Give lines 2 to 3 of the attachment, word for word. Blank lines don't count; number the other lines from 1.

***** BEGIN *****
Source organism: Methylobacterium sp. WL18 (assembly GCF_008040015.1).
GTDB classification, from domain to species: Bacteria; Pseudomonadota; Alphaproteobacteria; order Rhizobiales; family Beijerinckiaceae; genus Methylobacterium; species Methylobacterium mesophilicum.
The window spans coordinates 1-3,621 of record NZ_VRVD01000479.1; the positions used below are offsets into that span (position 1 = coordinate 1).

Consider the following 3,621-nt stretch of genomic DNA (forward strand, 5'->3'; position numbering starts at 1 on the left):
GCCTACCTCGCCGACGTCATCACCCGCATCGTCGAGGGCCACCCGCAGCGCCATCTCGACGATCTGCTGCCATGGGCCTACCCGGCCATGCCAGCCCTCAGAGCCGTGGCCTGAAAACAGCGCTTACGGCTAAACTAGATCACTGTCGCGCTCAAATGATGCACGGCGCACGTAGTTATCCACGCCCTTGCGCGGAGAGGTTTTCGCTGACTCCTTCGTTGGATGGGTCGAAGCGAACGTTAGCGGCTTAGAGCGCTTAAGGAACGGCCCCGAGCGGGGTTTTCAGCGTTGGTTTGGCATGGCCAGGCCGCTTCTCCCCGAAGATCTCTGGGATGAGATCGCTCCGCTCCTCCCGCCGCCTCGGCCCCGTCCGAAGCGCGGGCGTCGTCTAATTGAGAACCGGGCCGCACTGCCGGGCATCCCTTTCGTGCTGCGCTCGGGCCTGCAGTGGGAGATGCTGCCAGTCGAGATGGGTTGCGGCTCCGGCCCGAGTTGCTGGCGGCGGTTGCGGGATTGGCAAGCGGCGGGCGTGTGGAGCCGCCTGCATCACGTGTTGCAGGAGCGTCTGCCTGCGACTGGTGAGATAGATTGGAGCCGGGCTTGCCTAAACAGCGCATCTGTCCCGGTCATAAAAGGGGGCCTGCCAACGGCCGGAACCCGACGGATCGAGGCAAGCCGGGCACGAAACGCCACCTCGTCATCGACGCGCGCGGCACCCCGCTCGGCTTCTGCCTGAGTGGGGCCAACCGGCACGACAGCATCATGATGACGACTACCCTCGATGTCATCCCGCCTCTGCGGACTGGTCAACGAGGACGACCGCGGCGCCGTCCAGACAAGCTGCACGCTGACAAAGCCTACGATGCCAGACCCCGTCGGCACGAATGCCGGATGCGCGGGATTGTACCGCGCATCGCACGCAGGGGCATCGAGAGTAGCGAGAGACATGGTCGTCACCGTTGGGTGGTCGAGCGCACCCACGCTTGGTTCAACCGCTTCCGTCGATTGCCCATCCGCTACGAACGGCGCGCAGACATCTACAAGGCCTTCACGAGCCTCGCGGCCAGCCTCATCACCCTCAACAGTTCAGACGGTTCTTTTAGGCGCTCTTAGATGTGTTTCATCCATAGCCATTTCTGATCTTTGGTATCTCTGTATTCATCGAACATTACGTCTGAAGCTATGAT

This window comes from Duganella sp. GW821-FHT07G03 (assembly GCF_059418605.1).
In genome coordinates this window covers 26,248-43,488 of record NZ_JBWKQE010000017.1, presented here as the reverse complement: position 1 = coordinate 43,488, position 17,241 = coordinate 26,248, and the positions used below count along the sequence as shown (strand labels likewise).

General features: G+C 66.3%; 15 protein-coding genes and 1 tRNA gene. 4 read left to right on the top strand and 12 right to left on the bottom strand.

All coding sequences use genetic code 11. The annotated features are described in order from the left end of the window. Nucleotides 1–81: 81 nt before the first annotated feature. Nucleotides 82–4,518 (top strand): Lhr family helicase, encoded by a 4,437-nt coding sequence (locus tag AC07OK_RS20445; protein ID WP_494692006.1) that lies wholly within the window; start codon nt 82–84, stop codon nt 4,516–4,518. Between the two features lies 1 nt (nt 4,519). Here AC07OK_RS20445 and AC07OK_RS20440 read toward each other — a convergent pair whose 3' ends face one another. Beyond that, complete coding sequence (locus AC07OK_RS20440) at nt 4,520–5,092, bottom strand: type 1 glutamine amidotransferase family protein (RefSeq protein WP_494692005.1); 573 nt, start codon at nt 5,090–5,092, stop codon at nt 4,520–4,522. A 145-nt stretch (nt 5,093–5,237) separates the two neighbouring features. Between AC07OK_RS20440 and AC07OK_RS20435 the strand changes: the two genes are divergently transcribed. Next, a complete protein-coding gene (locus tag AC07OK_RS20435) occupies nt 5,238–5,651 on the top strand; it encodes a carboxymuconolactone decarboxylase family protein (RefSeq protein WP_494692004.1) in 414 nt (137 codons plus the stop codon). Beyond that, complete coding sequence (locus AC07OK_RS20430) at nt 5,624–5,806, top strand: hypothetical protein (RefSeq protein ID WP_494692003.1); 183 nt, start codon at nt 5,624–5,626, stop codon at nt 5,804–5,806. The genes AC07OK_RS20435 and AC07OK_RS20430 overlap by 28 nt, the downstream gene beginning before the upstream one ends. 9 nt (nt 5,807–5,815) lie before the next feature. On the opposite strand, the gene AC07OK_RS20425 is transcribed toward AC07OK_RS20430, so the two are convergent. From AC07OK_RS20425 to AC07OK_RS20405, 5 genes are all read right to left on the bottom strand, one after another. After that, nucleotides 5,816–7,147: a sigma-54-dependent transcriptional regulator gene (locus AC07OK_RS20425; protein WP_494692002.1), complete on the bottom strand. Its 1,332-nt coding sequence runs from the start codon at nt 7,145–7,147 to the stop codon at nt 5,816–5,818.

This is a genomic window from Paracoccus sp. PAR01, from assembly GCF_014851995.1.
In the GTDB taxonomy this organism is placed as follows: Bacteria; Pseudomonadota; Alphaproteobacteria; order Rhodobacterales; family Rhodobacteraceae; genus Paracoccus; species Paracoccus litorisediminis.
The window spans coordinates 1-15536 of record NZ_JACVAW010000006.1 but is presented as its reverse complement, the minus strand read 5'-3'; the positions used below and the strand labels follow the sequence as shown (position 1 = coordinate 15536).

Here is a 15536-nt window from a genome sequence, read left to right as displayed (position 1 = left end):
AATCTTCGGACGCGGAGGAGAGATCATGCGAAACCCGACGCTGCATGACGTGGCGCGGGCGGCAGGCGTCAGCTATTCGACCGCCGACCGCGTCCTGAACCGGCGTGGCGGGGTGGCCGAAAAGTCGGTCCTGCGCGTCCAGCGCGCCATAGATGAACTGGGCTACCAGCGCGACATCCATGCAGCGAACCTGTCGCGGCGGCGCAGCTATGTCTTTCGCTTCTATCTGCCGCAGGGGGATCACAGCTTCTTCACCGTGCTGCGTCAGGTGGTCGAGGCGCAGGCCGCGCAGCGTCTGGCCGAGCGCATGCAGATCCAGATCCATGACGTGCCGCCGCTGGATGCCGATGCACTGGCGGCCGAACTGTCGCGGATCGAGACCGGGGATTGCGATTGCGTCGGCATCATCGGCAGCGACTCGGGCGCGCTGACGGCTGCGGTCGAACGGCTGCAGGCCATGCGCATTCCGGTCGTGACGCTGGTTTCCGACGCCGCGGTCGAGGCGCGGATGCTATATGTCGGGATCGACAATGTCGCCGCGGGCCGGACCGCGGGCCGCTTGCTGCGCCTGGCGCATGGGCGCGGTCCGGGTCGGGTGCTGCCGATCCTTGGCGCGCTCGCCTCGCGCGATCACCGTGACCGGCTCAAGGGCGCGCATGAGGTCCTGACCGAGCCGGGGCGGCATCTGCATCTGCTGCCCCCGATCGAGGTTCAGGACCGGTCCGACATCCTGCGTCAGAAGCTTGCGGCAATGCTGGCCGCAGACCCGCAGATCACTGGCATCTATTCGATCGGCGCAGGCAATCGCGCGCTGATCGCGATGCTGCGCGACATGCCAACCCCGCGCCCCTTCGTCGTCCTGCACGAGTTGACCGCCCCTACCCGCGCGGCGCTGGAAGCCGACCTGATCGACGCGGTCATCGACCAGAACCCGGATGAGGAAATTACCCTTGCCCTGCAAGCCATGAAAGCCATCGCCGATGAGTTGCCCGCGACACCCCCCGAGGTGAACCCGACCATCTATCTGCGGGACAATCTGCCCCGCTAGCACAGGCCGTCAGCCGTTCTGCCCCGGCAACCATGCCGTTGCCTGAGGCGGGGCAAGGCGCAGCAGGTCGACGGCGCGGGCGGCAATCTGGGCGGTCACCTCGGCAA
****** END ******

GTDB classification, from domain to species: Bacteria; Pseudomonadota; Alphaproteobacteria; order Rhizobiales; family Beijerinckiaceae; genus Methylobacterium; species Methylobacterium mesophilicum.
The window spans coordinates 1-3,621 of record NZ_VRVD01000479.1; the positions used below are offsets into that span (position 1 = coordinate 1).